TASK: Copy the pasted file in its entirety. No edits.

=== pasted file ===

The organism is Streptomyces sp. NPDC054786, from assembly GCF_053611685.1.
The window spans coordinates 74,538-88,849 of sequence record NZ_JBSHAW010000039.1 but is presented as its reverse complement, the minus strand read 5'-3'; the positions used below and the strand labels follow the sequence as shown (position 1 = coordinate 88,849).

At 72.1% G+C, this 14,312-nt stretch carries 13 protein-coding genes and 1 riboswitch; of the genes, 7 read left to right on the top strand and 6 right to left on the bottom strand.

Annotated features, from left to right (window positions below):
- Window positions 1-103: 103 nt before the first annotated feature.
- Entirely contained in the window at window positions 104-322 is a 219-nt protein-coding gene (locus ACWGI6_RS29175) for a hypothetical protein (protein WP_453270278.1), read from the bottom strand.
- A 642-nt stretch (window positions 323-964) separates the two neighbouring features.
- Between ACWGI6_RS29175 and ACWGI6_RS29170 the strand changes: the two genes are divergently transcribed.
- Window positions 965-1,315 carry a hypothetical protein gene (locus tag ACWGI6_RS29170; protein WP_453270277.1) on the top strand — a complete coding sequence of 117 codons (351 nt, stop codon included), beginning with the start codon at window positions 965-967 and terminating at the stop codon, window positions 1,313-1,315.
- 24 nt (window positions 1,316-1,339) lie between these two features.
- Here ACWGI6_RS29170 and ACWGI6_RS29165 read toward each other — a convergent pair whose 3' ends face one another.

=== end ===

The organism is Streptomyces sp. NPDC054786, from assembly GCF_053611685.1.
The window spans coordinates 74,538-88,849 of sequence record NZ_JBSHAW010000039.1 but is presented as its reverse complement, the minus strand read 5'-3'; the positions used below and the strand labels follow the sequence as shown (position 1 = coordinate 88,849).

At 72.1% G+C, this 14,312-nt stretch carries 13 protein-coding genes and 1 riboswitch; of the genes, 7 read left to right on the top strand and 6 right to left on the bottom strand.

Annotated features, from left to right (window positions below):
- Window positions 1-103: 103 nt before the first annotated feature.
- Entirely contained in the window at window positions 104-322 is a 219-nt protein-coding gene (locus ACWGI6_RS29175) for a hypothetical protein (protein WP_453270278.1), read from the bottom strand.
- A 642-nt stretch (window positions 323-964) separates the two neighbouring features.
- Between ACWGI6_RS29175 and ACWGI6_RS29170 the strand changes: the two genes are divergently transcribed.
- Window positions 965-1,315 carry a hypothetical protein gene (locus tag ACWGI6_RS29170; protein WP_453270277.1) on the top strand — a complete coding sequence of 117 codons (351 nt, stop codon included), beginning with the start codon at window positions 965-967 and terminating at the stop codon, window positions 1,313-1,315.
- 24 nt (window positions 1,316-1,339) lie between these two features.
- Here ACWGI6_RS29170 and ACWGI6_RS29165 read toward each other — a convergent pair whose 3' ends face one another.